One of the defining peices of technology for my generation is the electronic book, like the iPad and the Kindle. These are widly popular for many reasons, one of them being that everyone wants to be all tech-savvy to increase their awesomeness level, but the other is that these electronic books are thought to be better for the environment. Which seems perfectly legitimate, we don’t have to cut down so many trees to make trillions of sheets of paper to be used for the constant flow of books being published around the world.
But is it really that simple?
In this article by the New York Times, the benefits of e-books to the environment are examined, and the results are pretty surprising.
Many steps are examined, like the materials used to make the e-book versus a paper book. One single e-book requires the extraction of 33 pounds of minerals including exotic metals that are mined in war-torn countries like Africa. A regular book made with recycled paper inly uses 2/3 of a pound of minerals, and that’s really searching for an argument, because the article says most of that 2/3 of a pound comes from the gravel on the roads used to transport the books. “An e-reader also requires 79 gallons of water to produce its batteries and printed wiring boards, and in refining metals like the gold used … in the circuits”.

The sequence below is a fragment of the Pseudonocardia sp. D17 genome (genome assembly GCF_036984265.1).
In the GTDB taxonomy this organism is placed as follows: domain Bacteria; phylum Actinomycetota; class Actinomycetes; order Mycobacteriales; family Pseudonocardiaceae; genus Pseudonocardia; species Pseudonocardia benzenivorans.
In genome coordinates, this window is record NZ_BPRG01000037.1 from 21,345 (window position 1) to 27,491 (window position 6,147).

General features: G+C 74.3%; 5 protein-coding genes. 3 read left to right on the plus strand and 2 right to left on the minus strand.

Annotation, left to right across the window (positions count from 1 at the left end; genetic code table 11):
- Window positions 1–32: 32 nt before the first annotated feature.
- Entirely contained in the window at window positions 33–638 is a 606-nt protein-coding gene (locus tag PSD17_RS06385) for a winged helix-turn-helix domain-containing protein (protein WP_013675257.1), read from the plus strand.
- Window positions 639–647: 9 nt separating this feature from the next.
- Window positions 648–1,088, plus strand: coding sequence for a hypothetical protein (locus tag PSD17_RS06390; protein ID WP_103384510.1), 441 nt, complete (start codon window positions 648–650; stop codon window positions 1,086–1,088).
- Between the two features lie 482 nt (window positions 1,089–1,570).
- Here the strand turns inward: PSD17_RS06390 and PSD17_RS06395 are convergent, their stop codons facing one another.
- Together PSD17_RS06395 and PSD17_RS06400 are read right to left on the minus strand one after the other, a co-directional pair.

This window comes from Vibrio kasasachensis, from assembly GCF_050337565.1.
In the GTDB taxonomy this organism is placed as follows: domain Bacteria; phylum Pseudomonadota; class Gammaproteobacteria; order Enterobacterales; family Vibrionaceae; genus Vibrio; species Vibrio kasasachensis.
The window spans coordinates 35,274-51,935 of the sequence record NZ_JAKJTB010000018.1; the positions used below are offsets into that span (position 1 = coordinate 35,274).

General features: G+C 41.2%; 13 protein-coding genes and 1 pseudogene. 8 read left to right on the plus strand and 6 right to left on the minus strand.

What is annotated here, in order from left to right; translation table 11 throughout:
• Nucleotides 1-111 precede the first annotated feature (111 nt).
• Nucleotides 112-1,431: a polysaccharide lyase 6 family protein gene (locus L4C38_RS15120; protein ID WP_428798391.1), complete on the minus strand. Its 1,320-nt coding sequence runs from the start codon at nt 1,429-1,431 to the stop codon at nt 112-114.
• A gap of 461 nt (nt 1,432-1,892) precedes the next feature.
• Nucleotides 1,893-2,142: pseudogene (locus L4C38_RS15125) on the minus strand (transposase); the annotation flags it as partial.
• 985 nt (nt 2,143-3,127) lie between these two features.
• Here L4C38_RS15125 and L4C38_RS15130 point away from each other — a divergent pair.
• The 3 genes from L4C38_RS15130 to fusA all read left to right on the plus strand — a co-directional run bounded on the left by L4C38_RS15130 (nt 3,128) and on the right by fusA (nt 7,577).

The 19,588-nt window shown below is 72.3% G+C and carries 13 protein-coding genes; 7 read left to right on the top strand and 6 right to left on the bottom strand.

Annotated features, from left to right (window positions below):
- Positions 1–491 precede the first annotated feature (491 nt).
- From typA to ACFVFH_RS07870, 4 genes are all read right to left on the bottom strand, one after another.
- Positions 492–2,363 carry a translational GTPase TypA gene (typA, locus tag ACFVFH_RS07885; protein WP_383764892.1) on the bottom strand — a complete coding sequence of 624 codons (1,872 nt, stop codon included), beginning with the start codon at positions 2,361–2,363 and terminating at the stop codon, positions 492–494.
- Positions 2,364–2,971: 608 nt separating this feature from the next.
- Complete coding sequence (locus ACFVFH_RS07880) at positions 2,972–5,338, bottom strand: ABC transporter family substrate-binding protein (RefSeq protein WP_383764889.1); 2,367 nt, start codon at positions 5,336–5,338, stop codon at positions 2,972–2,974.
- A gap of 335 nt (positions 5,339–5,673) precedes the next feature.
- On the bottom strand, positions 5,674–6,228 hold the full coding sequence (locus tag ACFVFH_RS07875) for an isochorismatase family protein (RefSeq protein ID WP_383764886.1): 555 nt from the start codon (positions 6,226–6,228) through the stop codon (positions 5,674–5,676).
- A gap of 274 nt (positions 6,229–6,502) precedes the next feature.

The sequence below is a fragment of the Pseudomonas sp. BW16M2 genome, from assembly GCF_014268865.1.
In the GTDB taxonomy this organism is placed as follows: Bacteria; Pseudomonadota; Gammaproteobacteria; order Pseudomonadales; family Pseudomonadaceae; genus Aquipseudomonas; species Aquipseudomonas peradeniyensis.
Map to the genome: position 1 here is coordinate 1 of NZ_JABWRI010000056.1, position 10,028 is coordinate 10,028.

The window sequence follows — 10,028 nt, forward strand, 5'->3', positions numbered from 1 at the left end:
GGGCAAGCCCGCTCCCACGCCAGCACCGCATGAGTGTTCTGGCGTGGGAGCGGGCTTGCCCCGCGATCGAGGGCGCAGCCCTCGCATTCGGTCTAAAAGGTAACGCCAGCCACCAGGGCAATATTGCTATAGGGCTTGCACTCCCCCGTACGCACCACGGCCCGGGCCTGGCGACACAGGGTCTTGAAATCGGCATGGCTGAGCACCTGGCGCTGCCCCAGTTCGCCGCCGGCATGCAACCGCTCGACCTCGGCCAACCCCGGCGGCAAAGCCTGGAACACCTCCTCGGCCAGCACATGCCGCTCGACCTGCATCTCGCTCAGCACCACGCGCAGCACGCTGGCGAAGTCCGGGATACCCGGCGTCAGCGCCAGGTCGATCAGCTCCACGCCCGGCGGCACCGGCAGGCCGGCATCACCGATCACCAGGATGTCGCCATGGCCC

In the article, many more surprising comparisons are made in processes such as manufacturing, transportation, wasting energy reading on an e-book in the daylight compared to a book, and disposal.
I expected the comparison relating to disposal of the e-book and the regular book, but I was particularly shocked by this fact:
“If your book ends up in a landfill, its decomposition generates double the global warming emissions and toxic impacts on local water systems as its manufacture”.
The electronic industries that are making these e-books are working to decrease the amount of toxic chemicals used to produce the machines. But for now, the combined disadvantages to the environment for an e-book heavily outweigh those of an old-fashioned paper book. So instead of making a $200 investment on an electronic book, just go borrow a real one for free.
By: Bridgette Potts